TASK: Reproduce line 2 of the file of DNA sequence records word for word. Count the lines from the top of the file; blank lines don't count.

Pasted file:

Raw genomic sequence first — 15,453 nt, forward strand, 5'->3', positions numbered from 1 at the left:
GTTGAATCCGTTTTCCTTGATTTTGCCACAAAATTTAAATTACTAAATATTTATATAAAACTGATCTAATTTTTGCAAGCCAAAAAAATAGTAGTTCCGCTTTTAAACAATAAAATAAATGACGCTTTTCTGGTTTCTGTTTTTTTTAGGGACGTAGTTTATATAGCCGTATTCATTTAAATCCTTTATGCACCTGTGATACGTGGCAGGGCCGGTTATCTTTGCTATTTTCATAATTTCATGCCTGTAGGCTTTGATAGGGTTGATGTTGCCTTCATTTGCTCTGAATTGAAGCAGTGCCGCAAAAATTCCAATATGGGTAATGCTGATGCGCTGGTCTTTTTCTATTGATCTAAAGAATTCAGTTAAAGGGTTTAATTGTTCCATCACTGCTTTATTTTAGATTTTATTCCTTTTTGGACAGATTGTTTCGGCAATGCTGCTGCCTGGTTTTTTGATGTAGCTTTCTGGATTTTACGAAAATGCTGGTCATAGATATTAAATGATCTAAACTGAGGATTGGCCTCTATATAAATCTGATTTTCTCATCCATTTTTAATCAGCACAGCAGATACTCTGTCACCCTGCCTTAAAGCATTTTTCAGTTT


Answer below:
GTTGAATCCGTTTTCCTTGATTTTGCCACAAAATTTAAATTACTAAATATTTATATAAAACTGATCTAATTTTTGCAAGCCAAAAAAATAGTAGTTCCGCTTTTAAACAATAAAATAAATGACGCTTTTCTGGTTTCTGTTTTTTTTAGGGACGTAGTTTATATAGCCGTATTCATTTAAATCCTTTATGCACCTGTGATACGTGGCAGGGCCGGTTATCTTTGCTATTTTCATAATTTCATGCCTGTAGGCTTTGATAGGGTTGATGTTGCCTTCATTTGCTCTGAATTGAAGCAGTGCCGCAAAAATTCCAATATGGGTAATGCTGATGCGCTGGTCTTTTTCTATTGATCTAAAGAATTCAGTTAAAGGGTTTAATTGTTCCATCACTGCTTTATTTTAGATTTTATTCCTTTTTGGACAGATTGTTTCGGCAATGCTGCTGCCTGGTTTTTTGATGTAGCTTTCTGGATTTTACGAAAATGCTGGTCATAGATATTAAATGATCTAAACTGAGGATTGGCCTCTATATAAATCTGATTTTCTCATCCATTTTTAATCAGCACAGCAGATACTCTGTCACCCTGCCTTAAAGCATTTTTCAGTTT